Follow Us:

The Importance of Indicators on Teachers and Teaching

Accurate data is an important component in the effective functioning of any system. Why? Data is needed to produce information on the characteristics, functioning and results of the system and it informs service providers and users of system performance. Indicators are used to measure progress over time and also compare the performance of a system with that of others.

When it comes to education, data is no less critical. For example, teacher and teaching indicators are crucial for monitoring and comparing the performance and progress of education systems towards achieving the Education for All (EFA) goals. 

In recognition of the need for comparable statistics and indicators on teachers and teaching, the International Task Force on Teachers for EFA, UNESCO’s Teachers and Higher Education Division and UNESCO Institute for Statistics (UIS) convened “The Indicators for Teachers and Teaching Expert Group Meeting” at UNESCO Paris, 3-4 October 2012.  

The UNESCO Secretariat, UIS, UNICEF, the World Bank, OECD and the EFA Global Monitoring Report (GMR) team presented their current initiatives and programmes for teacher data collection. Representatives from several UNESCO Regional Bureaus for Education provided regional perspectives on emerging teacher policy issues and their implications for developing teacher and teaching-related statistics and indicators. 

The Chief of the Education Policy and Reform (EPR) Unit of UNESCO Bangkok, Mr Gwang-Chol Chang highlighted some key issues for the region: 

Given its sheer diversity, the gathering of meaningful and comparable teacher indicators is a challenge to the Asia-Pacific region;

A number of emerging issues are likely to influence education development and teacher policies in the Asia-Pacific, including: regional integration (e.g. ASEAN), increased focus on learning and the need to reflect shifting population dynamics;





Sub-regional and subnational disparities in educational performance, policy trade-offs (e.g. class size, teaching hours), teacher training, private tutoring, support for teacher performance are just some of the issues and challenges that may be common to many countries of the Asia-Pacific and which may need closer attention in order to reach EFA goals.

The meeting also discussed what it will take to building a shared indicator framework for teachers and teaching and raised the following questions: 

What are the key education policy challenges and issues to be addressed?

How can these issues be addressed in the teacher data collection and indicator development?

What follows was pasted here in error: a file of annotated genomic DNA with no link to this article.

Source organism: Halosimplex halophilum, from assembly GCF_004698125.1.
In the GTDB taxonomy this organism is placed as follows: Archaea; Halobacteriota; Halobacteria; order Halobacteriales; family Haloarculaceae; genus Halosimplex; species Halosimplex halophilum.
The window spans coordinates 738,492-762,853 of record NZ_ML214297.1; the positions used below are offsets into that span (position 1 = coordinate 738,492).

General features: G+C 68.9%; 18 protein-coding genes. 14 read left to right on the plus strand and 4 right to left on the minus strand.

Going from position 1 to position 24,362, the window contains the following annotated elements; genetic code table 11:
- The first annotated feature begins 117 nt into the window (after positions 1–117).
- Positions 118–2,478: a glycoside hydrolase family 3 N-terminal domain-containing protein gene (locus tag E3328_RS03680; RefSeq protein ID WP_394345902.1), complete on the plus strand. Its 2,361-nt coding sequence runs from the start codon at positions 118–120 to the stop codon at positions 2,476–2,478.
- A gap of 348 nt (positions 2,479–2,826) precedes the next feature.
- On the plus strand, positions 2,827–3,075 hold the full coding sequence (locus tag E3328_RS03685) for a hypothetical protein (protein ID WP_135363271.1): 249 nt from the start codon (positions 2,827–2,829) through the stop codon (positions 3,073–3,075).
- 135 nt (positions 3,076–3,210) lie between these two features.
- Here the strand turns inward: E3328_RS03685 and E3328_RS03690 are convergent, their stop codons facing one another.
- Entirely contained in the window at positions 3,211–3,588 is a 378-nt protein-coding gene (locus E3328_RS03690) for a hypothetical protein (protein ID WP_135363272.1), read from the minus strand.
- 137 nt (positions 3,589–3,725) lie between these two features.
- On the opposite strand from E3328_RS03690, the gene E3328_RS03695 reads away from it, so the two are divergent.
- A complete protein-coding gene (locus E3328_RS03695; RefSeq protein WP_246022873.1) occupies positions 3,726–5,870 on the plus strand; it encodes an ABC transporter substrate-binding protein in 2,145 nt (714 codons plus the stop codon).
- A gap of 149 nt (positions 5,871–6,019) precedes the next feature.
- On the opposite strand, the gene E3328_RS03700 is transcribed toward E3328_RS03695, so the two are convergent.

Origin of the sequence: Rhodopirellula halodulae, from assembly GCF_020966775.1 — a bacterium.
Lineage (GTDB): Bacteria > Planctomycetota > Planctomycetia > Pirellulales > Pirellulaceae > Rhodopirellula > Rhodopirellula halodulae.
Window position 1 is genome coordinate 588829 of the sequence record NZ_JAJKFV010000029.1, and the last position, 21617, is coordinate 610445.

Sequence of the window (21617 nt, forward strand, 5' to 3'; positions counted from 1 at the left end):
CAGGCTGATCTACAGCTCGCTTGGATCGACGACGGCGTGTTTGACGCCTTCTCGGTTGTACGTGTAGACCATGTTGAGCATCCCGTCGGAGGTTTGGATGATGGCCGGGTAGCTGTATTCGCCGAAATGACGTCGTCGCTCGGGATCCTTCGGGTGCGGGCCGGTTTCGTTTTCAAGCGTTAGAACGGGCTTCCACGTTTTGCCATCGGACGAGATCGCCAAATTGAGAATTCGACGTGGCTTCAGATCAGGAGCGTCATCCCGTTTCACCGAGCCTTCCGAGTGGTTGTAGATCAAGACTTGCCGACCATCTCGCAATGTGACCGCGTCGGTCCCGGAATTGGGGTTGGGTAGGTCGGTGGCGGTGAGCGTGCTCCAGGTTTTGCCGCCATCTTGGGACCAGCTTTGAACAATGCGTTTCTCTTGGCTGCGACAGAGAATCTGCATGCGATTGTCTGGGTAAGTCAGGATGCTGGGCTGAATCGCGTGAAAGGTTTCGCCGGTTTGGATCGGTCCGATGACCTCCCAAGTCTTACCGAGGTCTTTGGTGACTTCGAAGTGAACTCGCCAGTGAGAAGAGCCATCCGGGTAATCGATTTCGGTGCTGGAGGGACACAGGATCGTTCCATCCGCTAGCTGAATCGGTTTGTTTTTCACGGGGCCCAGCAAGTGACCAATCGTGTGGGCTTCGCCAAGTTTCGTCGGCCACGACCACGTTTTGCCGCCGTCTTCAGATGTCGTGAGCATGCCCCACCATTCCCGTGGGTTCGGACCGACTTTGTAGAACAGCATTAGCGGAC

What kind of new teacher/teaching data should be collected and which existing indicators should be redefined and refined in order to improve the quality of education?

Which of these indicators should be considered as part of a broader global data collection and what are the possible challenges and obstacles?

Can collective actions be taken by all relevant stakeholders to collect quality teacher/teaching data and how?

The meeting provided a platform for the exchange of information on various activities aimed at collecting teacher-related data and developing indicators. It also allowed for discussion on ways in which different regional and international agencies can join hands to develop a shared indicator framework for teachers and teaching. 

UNESCO Bangkok will continue its analytical work on teacher policies and related indicator development, including devising taxonomy of teachers and teaching and projecting the quantitative and qualitative needs of the teaching force and implications to achieve universal basic education in the region. It will also conduct mapping of education system policy and practice of the countries in the region to improve teaching for better learning and facilitate the capacity building and sharing of experiences across countries. In this endeavor, it will cooperate with other UNESCO entities and interested international and regional partner agencies. 

For more information, please contact Gwang-Chol Chang [gc.chang(at)unesco.org] at the Education Policy and Reform Unit


Written by Rachel McCarthy [r.mccarthy(at)unesco.org]  


Related links:

•  Education First

•  The Indicators for Teachers and Teaching Expert Group Meeting



23.10.2012